Rensselaer D.A. Should Be Punished for Trying to Sabotage Police Shooting Investigation

The best example of why local prosecutors cannot be trusted to investigate police shootings of civilians is the conduct of Rensselaer District Attorney Joel Abelove, who recklessly and unlawfully has tried to prevent a fair and thorough investigation into a fatal police shooting of an unarmed civilian. Abelove last month knowingly defied the request of state Attorney General Eric Schneiderman, made pursuant to Governor Andrew Cuomo's Executive Order appointing Schneiderman as special prosecutor, to refrain from investigating the case, and to turn over his files to the attorney general's investigators. Instead, Abelove rushed the case into a grand jury, apparently gave the police officer immunity, did not call two key civilian witnesses who saw the shooting and disputed the officer's account, and then got the grand jury to clear the officer.

Edson Thevenin, a 37-year-old African-American, was shot to death by Sgt. Randy French in the early hours of April 17 when he was pulled over by French for allegedly driving while intoxicated. The police claim that Thevenin fled in his vehicle, was briefly chased by police cruisers, and after Thevenin's car allegedly struck French, French shot him eight times through the windshield, striking him four times in the head, and four times in his body. Thevenin was unarmed. French claims he suffered minor leg injuries in the encounter. Thevenin's wife claims a police detective told her that her husband died in a car accident

Schneiderman's office immediately got involved. They went to the scene, but were rebuffed by the police. Schneiderman the next day informed District Attorney Abelove that his office was reviewing the case, directed Abelove to take no action pending Schneiderman's review, and sent him a letter requesting the files. Notwithstanding Schneiderman's explicit and repeated directives and requests, Abelove quickly empaneled a grand jury, apparently called only two police witnesses, and gave the grand jury legal instructions. The grand jury found no basis to indict the officer.

Schneiderman thereafter sued Abelove in court to invalidate Abelove's defiance of the law, which according to Schneiderman, flagrantly violated the Governor's Executive Order, "flew in the face of the public concerns," effectively sneaked the case through the grand jury without notifying Schneiderman's office, and presented the case in such a partisan, police-friendly manner as to undermine the integrity of the grand jury process. Moreover, as the lawsuit suggests, Abelove was hardly a fair and impartial prosecutor sworn to serve the cause of justice. He acted in bad faith, and abused his power. Indeed, this is the first time that a local district attorney has attempted to violate the Governor's Executive Order, but it should not surprise anyone. Abelove himself in an Op Ed in the Times Union eight months ago mocked the idea of a special prosecutor, arguing that he had "grave concerns" over the Governor's order, that the order was confusing and contradictory, and that he would not succumb to a "vocal minority" and refrain from prosecuting police shootings of civilians despite the Governor's order.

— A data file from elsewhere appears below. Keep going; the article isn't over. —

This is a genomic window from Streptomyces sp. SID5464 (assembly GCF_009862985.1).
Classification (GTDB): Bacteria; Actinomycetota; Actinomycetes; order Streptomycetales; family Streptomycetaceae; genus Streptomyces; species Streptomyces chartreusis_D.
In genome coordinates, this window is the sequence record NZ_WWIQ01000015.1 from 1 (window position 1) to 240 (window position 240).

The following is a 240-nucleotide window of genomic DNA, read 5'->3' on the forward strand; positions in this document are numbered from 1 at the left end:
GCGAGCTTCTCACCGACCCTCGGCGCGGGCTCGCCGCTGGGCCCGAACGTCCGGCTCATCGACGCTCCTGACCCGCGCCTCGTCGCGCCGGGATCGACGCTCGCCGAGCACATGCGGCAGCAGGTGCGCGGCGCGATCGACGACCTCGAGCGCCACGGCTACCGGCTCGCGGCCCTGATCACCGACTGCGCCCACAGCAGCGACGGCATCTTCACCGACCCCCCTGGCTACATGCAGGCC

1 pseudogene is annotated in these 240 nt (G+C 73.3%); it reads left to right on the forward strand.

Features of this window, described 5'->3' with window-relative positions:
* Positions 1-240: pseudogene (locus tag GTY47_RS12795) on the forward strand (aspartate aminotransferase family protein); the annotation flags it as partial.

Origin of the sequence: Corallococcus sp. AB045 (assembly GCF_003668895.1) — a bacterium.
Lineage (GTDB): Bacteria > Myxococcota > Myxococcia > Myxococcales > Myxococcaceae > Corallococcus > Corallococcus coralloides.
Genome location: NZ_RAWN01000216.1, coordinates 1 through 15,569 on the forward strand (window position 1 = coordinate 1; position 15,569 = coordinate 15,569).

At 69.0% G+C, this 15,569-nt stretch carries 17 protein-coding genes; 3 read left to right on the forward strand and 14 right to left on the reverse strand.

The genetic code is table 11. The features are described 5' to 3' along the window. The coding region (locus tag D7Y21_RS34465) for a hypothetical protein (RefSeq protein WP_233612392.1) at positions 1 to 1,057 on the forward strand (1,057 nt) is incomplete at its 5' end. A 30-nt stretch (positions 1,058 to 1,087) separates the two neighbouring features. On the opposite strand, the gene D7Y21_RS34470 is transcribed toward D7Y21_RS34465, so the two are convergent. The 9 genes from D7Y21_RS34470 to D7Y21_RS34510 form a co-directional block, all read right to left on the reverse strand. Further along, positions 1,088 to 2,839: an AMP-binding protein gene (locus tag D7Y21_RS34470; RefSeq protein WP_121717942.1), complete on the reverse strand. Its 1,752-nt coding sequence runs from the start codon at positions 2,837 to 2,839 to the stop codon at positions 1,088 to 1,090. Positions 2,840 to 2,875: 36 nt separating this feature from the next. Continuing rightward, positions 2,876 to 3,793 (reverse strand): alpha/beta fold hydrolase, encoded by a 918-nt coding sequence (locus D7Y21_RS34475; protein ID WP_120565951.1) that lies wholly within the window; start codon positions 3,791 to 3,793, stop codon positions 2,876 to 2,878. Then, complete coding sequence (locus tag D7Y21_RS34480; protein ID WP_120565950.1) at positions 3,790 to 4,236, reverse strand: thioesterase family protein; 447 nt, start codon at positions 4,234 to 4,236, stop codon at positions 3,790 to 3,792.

Several questions need to be resolved. First, did Abelove grant Sgt. French, who fatally shot Thenevin, immunity from prosecution? If he did, why? And if he did give French immunity, can that immunity be rescinded if Schneiderman decides to open his own investigation and bring formal criminal charges? Moreover, what did the two civilian witnesses see? It appears that one of the witnesses saw the entire incident and gave the police a written statement. A second witness allegedly took a cellphone video of at least part of the incident and claims that Sgt. French may have opened fire before the car struck French. Of course, if French shot and killed the motorist before he was shot, it's hardly a surprise that the car, now driven by a dead motorist, may have lurched forward. The testimony of these witnesses may determine whether French killed Thevenin without legal justification. Schneiderman's lawsuit also claims Abelove is withholding information of these witnesses from his investigators.

A final question is whether Abelove should be investigated by the Third Department's disciplinary committee for his willful defiance of the law. Abelove, recently-elected, has rather quickly come under ethical scrutiny for conflicts of interest, first, in a case involving a political crony in which he should have disqualified himself, and second, in a case involving a fellow Republican politician charged with embezzlement. For sure, his present conduct in flaunting the governor's order and then secretly undermining the attorney general's investigation almost certainly involves misconduct in violation of Rule 8.4 of the rules of professional conduct, which prohibits all lawyers, including prosecutors, from "engaging in conduct that is prejudicial to the administration of justice." It is hard to imagine a stronger case of a prosecutor engaging in conduct that undermines the administration of justice than a prosecutor deliberately violating a lawful order of a government official.

Interestingly, the distinguished Lippman Commission's recent Report on statewide attorney discipline felt it was not necessary to create a special disciplinary body to investigate misconduct by prosecutors. According to the Commission's Report, "The Commission has no reason to doubt that the grievance and disciplinary committees diligently examine claims of prosecutorial misconduct that come to their attention." Abelove's misconduct, one can be certain, has come to the attention of the Third Department's disciplinary committee. His conduct should be investigated. Hopefully, the Lippman Commission's confidence that "the disciplinary committee does its job and the system is working" is justified.